Access to capital — money — fuels opportunity and economic growth. Inability to access such funding stifles those chances for progress. This obstacle has long stymied economic progress for many Black Americans, including in Omaha.
In North Omaha, residents should begin to see a welcome turnaround on that score, thanks to creation of a new enterprise, the Carver Legacy Center. Through a partnership with American National Bank, the center will provide a range of services enabling residents to receive credit and capital.
It’s fitting that the center will be located in the Carver Savings and Loan Building at 2414 Lake St., where the first Black-owned financial institution in Omaha opened in the 1940s.
National studies have long described the problems that Black residents and entrepreneurs face in trying to access capital. Minority-owned businesses are about three times as likely to be denied loans as are comparable nonminority businesses, research shows.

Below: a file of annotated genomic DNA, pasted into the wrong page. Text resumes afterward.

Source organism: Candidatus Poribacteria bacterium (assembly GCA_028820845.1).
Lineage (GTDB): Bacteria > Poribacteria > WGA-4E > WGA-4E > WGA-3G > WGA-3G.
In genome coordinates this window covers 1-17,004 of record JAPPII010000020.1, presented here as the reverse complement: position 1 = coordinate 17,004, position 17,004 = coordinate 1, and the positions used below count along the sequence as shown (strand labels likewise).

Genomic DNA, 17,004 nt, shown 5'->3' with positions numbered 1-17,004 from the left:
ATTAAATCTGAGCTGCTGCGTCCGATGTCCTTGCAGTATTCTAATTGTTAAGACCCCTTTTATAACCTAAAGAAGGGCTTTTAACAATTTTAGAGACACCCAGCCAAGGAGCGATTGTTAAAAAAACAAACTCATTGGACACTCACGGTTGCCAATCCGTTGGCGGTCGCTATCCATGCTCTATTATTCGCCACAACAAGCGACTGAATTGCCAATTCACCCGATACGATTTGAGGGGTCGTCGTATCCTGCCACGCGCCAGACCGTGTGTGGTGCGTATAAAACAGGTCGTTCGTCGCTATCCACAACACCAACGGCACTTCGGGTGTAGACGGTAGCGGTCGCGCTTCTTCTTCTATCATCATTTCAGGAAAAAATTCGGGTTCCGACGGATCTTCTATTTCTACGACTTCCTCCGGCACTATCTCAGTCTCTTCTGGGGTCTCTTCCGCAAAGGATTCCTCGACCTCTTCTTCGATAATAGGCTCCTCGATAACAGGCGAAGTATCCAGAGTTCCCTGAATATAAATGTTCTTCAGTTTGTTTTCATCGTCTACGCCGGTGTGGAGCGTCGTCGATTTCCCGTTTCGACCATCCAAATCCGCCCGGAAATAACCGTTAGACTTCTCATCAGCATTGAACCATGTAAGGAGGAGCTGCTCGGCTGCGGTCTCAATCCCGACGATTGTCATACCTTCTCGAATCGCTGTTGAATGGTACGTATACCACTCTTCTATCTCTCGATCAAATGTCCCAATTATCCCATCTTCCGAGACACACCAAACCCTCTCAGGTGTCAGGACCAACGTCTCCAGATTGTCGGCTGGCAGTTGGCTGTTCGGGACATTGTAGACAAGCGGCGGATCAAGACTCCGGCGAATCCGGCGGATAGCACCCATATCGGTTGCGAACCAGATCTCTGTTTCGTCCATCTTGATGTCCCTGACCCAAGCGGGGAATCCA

African Americans are 37% more likely than nonminorities to avoid applying for credit for fear of rejection, a 2013 study found. Among minority businesses expressing a need for credit, more than half reported not applying for loans because they feared being denied, according to a national survey.
One of Omaha’s central needs is the expansion of opportunity for all residents. The Carver Legacy Center can play a key role in helping achieve that much-needed progress.